Mo & Terry Smedley


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Part IV - Cumbres & Toltec Railroad

We ride the Cumbres & Toltec Railroad from Chama, New Mexico to Antonito, Colorado.  This train is less well known than the Durango & Silverton, but as you will see this is a great scenic ride.  The route offers a breadth of scenery that is unmatched even by the D&S.  A recent fire on the Lobato Trestle just outside of Chama shortens our ride by a few miles today (we're bussed around the trestle).

Steam locomotives in use on the Cumbres & Toltec are similar to those used on the Durango & Silverton.  Our train today is powered by #488, a K-36 2-8-2 locomotive built by Baldwin Locomotive Works in 1925.  This is the same kind of steam locomotive that pulled our D&S train yesterday.  Unfortunately, because of the Lobato trestle fire, our ride today is all downhill, so we won't be able to hear any of the great stack talk that was so enjoyable yesterday.

Ownership of the Cumbres & Toltec is interesting -  the rail line is jointly owned by the states of Colorado and New Mexico.


On display in the Chama yard is this (functioning) rotary snowplow.  What a sight it would be to watch this monster at work! That's 1/2"steel plate forming the teeth. The entire rotary is pushed by one (or more) steam locomotives.  The rotary cutter itself is powered by its own internal steam engine. The engine house at Chama is unfortunately quiet today, since the Lobato Trestle fire has isolated Chama from the rest of the line.  All engine servicing must now be done at the other end of the line (in Antonito, Colorado).
This image speaks to me in so many ways.  Magnificent machinery and a way of life rusting away in the scrap pile.  It is an emotional experience to see these magnificent machines fully restored and running. An interesting dual water tower in the Chama yards. A coal tipple and a teeny-tiny "switcher" at Chama. Mo rides the (gasoline-powered) switcher.
Blowdown on the Cumbres & Toltec.... ...and now you can see the rainbow produced by the blowdown. Working our way down the grade to Osier for lunch.  OK, so there are a few drawbacks to steam power.
The Cumbres & Toltec received an economic development grant to do major track rework.   There are piles of replaced rotten ties all along the route. Terry standing in the open vestibule between cars to get some pictures.    Looking back at the open car on the train.  We spent a little time here, but it was pretty crowded and difficult to get good pictures here.  A fun place to ride, though!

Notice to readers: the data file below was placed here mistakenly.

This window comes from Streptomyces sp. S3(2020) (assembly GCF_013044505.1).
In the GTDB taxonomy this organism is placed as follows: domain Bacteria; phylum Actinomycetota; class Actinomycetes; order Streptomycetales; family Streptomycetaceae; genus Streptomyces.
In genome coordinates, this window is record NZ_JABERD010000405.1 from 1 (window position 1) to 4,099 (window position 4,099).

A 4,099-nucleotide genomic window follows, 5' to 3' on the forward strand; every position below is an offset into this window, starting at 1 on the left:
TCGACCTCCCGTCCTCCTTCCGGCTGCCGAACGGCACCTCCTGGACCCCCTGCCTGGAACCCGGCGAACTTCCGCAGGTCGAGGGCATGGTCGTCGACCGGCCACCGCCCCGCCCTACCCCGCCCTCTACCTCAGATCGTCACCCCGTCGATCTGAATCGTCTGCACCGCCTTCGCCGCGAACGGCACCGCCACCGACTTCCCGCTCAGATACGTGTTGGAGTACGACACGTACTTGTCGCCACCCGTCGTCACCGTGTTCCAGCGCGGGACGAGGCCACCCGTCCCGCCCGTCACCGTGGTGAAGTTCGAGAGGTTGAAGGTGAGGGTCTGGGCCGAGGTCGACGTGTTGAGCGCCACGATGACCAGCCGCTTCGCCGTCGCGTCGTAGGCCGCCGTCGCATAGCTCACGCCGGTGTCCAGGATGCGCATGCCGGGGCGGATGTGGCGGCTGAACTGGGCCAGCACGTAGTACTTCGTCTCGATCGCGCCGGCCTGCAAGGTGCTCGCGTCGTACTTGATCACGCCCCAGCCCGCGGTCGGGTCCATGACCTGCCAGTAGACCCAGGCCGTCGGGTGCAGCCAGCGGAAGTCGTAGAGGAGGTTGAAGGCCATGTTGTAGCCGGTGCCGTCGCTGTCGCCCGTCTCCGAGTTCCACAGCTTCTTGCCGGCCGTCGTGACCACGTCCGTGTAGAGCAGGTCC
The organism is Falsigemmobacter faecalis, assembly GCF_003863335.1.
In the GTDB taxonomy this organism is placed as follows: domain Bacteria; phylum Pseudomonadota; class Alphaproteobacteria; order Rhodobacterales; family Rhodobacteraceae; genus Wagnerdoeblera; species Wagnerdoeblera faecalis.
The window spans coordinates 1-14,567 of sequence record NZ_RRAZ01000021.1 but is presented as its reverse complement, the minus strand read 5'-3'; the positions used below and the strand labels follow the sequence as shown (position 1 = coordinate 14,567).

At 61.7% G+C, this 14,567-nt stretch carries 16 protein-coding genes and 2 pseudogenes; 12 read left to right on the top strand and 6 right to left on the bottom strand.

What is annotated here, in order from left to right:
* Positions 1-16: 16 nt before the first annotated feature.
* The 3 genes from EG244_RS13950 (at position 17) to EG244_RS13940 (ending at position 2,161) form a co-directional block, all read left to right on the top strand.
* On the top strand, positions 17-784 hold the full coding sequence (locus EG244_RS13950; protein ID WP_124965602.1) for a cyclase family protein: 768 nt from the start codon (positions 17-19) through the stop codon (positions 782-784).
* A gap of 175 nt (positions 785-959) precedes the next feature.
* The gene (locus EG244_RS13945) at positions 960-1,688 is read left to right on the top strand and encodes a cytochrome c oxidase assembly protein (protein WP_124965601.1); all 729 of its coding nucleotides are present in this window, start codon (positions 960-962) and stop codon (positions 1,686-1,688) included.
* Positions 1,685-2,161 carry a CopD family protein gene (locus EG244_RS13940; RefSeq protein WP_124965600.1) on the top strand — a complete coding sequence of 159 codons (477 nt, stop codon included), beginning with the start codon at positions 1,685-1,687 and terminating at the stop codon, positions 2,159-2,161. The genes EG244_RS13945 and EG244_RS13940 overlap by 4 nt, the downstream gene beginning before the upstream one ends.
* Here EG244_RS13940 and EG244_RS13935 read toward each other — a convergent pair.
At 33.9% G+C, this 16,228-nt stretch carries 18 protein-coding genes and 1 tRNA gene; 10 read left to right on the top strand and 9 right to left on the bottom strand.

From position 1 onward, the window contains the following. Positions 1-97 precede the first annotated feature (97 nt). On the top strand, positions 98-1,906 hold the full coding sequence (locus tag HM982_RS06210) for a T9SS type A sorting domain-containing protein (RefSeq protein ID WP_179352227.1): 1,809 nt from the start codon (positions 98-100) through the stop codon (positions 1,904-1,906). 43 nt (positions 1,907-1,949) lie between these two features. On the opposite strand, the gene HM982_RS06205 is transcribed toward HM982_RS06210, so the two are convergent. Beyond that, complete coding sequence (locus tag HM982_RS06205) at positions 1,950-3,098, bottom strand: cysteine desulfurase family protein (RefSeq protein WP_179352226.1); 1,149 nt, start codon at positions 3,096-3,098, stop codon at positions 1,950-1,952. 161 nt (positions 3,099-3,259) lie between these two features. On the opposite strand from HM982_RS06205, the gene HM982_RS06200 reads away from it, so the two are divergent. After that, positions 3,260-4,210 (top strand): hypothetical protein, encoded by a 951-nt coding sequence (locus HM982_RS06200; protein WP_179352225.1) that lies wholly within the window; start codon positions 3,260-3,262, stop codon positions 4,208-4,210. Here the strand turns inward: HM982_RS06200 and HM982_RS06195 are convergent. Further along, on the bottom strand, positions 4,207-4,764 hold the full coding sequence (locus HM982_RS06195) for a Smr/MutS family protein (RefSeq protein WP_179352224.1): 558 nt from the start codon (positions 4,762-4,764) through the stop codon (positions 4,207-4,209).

Mo got these three great pictures of a trestle crossing...     Mo soaking up the changing Aspen scenery from the open vestibule.
Here's where we stopped for lunch - at Osier Station.  The scenery is truly Big Sky, from horizon to horizon. Two trains in station - ours headed East to Antonito, the other headed West to Chama (or as close to Chama as you can get since the trestle fire). As we depart Osier Eastbound, we can look back to the Westbound working its way up to Cumbres Pass. Beautiful fall Aspen displays.
We work our way to the Toltec Gorge... ...which is every bit as deep and steep as the Animas Canyon on the Durango & Silverton route.  It was very difficult to get good (still) photos of the canyon, because views popped in and out so quickly.  "Next time" .... I'll video this section.   Our car on the Cumbres & Toltec.  Yvonne is sitting well away from the window to avoid the breathtaking look down the steep canyon.
We're in the first car on the train, and we look right out across the tender to see the twisting trackbed ahead. Blowdown and subtle rainbows... ...more rainbows. The route hugs the Colorado-New Mexico border, crossing it back and forth some 13 times on the way to Antonito.